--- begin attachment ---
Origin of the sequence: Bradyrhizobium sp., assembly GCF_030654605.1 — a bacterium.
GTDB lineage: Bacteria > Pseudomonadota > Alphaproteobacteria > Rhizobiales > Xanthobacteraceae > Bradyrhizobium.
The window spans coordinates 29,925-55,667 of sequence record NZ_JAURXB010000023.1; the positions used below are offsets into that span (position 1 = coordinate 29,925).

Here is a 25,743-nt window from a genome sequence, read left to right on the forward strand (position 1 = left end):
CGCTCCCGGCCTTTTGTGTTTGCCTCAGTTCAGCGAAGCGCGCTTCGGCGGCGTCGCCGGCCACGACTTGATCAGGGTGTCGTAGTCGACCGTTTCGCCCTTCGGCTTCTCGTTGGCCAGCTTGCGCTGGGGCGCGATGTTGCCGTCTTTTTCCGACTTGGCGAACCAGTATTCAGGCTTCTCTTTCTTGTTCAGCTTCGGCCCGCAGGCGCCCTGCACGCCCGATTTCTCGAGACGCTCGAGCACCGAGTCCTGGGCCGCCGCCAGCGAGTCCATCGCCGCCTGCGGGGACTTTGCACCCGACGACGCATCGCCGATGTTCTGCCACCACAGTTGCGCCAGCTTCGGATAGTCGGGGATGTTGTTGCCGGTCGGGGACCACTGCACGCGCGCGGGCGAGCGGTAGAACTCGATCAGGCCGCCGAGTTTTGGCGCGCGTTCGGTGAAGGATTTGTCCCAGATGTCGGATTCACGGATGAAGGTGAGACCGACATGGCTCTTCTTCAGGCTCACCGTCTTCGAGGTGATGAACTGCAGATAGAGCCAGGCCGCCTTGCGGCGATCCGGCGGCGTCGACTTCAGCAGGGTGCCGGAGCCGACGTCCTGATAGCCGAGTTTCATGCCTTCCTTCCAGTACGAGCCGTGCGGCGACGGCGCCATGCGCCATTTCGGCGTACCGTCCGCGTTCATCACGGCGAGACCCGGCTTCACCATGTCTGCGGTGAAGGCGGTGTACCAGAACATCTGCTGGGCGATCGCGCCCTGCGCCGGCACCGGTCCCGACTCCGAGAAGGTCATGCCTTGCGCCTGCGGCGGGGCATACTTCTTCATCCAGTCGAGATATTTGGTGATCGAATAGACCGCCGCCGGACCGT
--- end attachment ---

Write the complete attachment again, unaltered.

Origin of the sequence: Bradyrhizobium sp., assembly GCF_030654605.1 — a bacterium.
GTDB lineage: Bacteria > Pseudomonadota > Alphaproteobacteria > Rhizobiales > Xanthobacteraceae > Bradyrhizobium.
The window spans coordinates 29,925-55,667 of sequence record NZ_JAURXB010000023.1; the positions used below are offsets into that span (position 1 = coordinate 29,925).

Here is a 25,743-nt window from a genome sequence, read left to right on the forward strand (position 1 = left end):
CGCTCCCGGCCTTTTGTGTTTGCCTCAGTTCAGCGAAGCGCGCTTCGGCGGCGTCGCCGGCCACGACTTGATCAGGGTGTCGTAGTCGACCGTTTCGCCCTTCGGCTTCTCGTTGGCCAGCTTGCGCTGGGGCGCGATGTTGCCGTCTTTTTCCGACTTGGCGAACCAGTATTCAGGCTTCTCTTTCTTGTTCAGCTTCGGCCCGCAGGCGCCCTGCACGCCCGATTTCTCGAGACGCTCGAGCACCGAGTCCTGGGCCGCCGCCAGCGAGTCCATCGCCGCCTGCGGGGACTTTGCACCCGACGACGCATCGCCGATGTTCTGCCACCACAGTTGCGCCAGCTTCGGATAGTCGGGGATGTTGTTGCCGGTCGGGGACCACTGCACGCGCGCGGGCGAGCGGTAGAACTCGATCAGGCCGCCGAGTTTTGGCGCGCGTTCGGTGAAGGATTTGTCCCAGATGTCGGATTCACGGATGAAGGTGAGACCGACATGGCTCTTCTTCAGGCTCACCGTCTTCGAGGTGATGAACTGCAGATAGAGCCAGGCCGCCTTGCGGCGATCCGGCGGCGTCGACTTCAGCAGGGTGCCGGAGCCGACGTCCTGATAGCCGAGTTTCATGCCTTCCTTCCAGTACGAGCCGTGCGGCGACGGCGCCATGCGCCATTTCGGCGTACCGTCCGCGTTCATCACGGCGAGACCCGGCTTCACCATGTCTGCGGTGAAGGCGGTGTACCAGAACATCTGCTGGGCGATCGCGCCCTGCGCCGGCACCGGTCCCGACTCCGAGAAGGTCATGCCTTGCGCCTGCGGCGGGGCATACTTCTTCATCCAGTCGAGATATTTGGTGATCGAATAGACCGCCGCCGGACCGT